Five days into the 2018 Olympics and after several delays due to weather, the women finally got to racing with the giant slalom at the Yongpyong Alpine Center. American superstar Mikaela Shiffrin, skiing with the weight of multiple gold-medal expectations, came through in a big way, capturing her first medal of the PyeongChang Games in come-from-behind fashion, winning GS gold.
The wind that has plagued the start of the alpine events was not an issue on Thursday, but the first run course setting by the Italians was a challenging, very turny set. Perhaps shaking off some Olympic nerves, Shiffrin sat in second behind Italian Veteran Manuela Moelgg after the opening run.
A slightly more open second run provided the opportunity for Shiffrin to take the risk needed to walk away with the win. A small bobble nearing the finish notwithstanding, the American was near perfect en route to her second career Olympic title. Normally subdued in the finish, when she knew she had gold, the American dropped to her knees and let the tears flow.
“To be honest, it’s incredible,” Shiffrin shared after her win. “The biggest thing is with my GS, it’s so special with how it’s been building this year and since Sochi. I got fifth in Sochi and was two-tenths off the podium and thought, ‘I am not the best GS skier so I don’t deserve to win a gold medal, or even a medal in GS.’ At that time, I set a goal to become the best GS skier in the world. To be able to put down a run that was really taking risk and fighting for it, I’m so happy for that.”
Shiffrin has struggled – if you could even call it that – some in the past with her GS, with dominant wins on the World Cup interspersed with more pedestrian performances. Shiffrin admitted that her GS has been a big project for her since her disappointment four years ago in Sochi.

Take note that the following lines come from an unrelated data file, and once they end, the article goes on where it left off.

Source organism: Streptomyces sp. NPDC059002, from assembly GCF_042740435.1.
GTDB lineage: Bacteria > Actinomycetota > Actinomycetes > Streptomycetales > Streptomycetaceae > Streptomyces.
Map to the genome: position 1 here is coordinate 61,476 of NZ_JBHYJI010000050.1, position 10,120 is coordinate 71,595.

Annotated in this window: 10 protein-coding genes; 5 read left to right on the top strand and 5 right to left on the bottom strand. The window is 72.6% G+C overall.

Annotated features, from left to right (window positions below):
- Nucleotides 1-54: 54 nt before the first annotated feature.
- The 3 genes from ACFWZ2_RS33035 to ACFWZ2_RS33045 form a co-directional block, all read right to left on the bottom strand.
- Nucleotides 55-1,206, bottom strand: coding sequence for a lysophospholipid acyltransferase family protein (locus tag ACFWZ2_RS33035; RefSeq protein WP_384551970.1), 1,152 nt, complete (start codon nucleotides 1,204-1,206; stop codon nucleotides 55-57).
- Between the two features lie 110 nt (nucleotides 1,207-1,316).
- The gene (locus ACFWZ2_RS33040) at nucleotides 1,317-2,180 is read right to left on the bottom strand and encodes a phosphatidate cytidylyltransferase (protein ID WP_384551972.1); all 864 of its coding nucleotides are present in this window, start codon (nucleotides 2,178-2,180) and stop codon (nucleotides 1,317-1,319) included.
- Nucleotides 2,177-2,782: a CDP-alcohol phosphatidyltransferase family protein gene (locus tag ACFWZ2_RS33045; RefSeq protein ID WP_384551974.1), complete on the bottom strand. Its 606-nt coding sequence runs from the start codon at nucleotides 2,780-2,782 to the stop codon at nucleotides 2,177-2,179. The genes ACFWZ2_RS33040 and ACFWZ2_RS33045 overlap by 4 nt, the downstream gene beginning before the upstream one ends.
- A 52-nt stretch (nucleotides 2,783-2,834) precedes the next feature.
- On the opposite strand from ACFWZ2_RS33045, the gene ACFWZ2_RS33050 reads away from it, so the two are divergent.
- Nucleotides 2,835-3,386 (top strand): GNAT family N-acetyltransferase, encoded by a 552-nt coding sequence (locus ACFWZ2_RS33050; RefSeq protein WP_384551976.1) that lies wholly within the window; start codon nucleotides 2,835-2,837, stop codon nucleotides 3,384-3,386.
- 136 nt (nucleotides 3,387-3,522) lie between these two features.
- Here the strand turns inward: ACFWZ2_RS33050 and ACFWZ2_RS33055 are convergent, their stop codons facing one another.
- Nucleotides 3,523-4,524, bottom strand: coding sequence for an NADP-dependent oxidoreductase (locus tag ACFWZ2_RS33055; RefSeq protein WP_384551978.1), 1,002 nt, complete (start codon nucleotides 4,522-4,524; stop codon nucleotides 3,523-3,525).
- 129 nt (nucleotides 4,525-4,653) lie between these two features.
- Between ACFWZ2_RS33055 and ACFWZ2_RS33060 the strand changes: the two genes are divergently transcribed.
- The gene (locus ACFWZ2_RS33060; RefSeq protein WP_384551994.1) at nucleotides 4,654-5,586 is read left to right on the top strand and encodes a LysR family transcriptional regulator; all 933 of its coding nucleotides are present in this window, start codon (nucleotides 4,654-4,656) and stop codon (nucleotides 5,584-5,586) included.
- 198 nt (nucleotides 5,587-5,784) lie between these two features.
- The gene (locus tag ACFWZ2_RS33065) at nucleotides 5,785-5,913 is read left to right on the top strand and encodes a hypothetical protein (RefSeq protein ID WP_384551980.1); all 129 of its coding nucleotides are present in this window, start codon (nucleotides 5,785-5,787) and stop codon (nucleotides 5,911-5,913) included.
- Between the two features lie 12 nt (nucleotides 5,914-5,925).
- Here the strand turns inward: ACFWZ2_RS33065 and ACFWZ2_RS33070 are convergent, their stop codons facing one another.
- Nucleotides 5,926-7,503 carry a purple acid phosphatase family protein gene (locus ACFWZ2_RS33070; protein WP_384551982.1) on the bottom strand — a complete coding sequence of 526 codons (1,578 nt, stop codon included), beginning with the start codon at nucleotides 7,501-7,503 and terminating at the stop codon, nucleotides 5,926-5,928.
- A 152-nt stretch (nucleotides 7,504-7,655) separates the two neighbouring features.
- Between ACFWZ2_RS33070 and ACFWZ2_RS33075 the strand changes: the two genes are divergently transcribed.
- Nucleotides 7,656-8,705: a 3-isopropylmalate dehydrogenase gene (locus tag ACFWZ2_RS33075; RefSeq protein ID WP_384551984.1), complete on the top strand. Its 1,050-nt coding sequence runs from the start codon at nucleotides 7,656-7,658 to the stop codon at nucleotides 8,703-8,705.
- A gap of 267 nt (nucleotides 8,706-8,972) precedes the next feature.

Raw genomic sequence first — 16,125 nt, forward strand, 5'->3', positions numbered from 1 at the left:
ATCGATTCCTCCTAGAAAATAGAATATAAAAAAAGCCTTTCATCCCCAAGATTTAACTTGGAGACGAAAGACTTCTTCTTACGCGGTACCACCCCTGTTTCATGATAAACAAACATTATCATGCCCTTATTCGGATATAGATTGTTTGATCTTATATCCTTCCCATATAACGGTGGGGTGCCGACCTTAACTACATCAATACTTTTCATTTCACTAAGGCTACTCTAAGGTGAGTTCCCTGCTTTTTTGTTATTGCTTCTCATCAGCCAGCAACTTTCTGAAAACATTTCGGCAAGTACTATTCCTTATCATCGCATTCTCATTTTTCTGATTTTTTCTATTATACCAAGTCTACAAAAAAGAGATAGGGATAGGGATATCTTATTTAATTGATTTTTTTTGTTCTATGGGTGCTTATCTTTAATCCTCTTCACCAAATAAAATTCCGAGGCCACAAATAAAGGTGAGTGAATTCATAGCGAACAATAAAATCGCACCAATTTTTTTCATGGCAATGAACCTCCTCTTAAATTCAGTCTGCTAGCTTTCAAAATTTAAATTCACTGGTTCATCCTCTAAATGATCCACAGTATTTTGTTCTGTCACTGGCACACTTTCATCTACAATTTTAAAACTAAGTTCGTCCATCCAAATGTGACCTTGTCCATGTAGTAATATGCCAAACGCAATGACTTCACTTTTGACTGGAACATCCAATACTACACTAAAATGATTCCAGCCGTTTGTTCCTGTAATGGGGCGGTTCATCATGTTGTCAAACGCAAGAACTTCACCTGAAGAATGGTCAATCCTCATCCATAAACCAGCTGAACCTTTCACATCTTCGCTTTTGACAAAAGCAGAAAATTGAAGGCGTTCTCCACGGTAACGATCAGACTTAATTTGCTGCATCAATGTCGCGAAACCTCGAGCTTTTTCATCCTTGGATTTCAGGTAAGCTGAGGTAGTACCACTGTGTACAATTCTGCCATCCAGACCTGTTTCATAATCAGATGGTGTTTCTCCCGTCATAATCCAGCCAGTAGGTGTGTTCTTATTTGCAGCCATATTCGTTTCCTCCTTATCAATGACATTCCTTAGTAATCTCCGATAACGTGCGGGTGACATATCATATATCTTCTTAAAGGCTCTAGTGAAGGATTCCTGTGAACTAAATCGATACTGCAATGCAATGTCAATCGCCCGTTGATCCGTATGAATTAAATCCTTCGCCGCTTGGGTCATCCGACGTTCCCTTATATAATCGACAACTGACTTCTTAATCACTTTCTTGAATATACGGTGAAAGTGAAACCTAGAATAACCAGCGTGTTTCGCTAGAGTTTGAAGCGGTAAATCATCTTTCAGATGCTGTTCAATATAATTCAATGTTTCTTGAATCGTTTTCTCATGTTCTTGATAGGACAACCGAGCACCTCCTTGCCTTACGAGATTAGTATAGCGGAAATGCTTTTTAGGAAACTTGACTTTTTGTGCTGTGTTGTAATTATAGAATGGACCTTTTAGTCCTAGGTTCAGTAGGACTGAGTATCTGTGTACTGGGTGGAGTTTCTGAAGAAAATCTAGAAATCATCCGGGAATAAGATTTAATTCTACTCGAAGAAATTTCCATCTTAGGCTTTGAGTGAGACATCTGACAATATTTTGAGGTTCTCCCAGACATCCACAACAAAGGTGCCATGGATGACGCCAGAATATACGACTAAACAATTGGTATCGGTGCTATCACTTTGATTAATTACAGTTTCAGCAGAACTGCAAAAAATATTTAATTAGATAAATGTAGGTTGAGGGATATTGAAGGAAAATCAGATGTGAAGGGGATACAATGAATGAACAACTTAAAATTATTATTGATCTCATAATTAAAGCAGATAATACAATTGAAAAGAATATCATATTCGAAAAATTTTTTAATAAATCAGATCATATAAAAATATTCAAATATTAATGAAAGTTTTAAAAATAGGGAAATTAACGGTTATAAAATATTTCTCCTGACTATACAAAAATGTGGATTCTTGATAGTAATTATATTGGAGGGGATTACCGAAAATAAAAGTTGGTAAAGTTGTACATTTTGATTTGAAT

“It’s been a work in progress every season with giant slalom,” she explained. “It feels like I’ve just come up short (in the past) and there’s always somebody else who’s just a little bit better than I am. It’s actually the same thing this season. I’m third in the giant slalom standings and I’ve had some heartbreaking races and some amazing races but to come here and do that today was incredible.”
Looking at Thursday’s result, it seems that Shiffrin was able to get right back into shape after her mini-crisis of three DNFs in her last four races before the Olympics. Additionally, she managed all the mental hurdles of weather problems and rescheduling of races quite well.
The surprise of the day went to Norway’s Ragnhild Mowinckel. The Norwegian captured her country’s first women’s Olympic alpine medal since 1936 when Laila Schou Nilsen finished third in the combined in Garmisch-Partenkirchen.
“So many emotions, I can’t really – I’m kind of speechless,” an elated Mowinckel said. “It’s unreal, then it’s real, then it’s just like I’m so happy. I’m just happy that I could put together two runs. This is finally coming together as a result of many years doing this. I’ve been close so many times before, but it’s not really been two runs that are good enough. But now I finally feel this season is the season I kind of placed bits together and I’m getting more runs that are high quality and stable.”